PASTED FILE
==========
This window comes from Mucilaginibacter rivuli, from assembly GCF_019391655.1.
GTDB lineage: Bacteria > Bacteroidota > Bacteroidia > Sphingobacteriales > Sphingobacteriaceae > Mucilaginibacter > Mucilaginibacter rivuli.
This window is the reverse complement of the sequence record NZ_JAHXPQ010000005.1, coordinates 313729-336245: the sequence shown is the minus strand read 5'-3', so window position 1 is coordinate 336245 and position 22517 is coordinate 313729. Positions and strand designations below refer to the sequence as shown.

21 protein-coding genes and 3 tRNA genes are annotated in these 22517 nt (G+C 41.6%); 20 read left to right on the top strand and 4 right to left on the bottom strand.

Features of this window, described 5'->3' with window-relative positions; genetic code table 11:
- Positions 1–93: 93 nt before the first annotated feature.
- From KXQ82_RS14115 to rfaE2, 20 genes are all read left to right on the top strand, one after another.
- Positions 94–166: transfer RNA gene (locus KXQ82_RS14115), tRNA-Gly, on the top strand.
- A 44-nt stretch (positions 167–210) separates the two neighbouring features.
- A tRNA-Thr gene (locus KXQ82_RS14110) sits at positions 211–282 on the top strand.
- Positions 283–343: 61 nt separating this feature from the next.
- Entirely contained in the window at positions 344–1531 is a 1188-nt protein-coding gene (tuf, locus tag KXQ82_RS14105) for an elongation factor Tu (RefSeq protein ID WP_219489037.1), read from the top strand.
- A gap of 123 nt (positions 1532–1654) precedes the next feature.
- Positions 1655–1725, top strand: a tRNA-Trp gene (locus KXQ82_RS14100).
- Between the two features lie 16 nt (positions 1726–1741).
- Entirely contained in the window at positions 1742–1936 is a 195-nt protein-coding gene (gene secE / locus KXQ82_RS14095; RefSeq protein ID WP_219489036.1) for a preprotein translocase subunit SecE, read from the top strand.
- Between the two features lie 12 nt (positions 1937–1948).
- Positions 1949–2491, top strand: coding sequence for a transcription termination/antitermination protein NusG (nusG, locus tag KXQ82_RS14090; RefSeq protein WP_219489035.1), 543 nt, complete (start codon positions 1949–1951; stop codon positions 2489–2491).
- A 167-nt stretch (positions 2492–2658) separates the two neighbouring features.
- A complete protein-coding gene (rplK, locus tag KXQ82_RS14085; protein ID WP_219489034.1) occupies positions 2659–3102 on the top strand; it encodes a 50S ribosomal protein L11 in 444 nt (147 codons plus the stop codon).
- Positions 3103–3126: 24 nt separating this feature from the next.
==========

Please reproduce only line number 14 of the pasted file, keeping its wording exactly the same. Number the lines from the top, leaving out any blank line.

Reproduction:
- Positions 1655–1725, top strand: a tRNA-Trp gene (locus KXQ82_RS14100).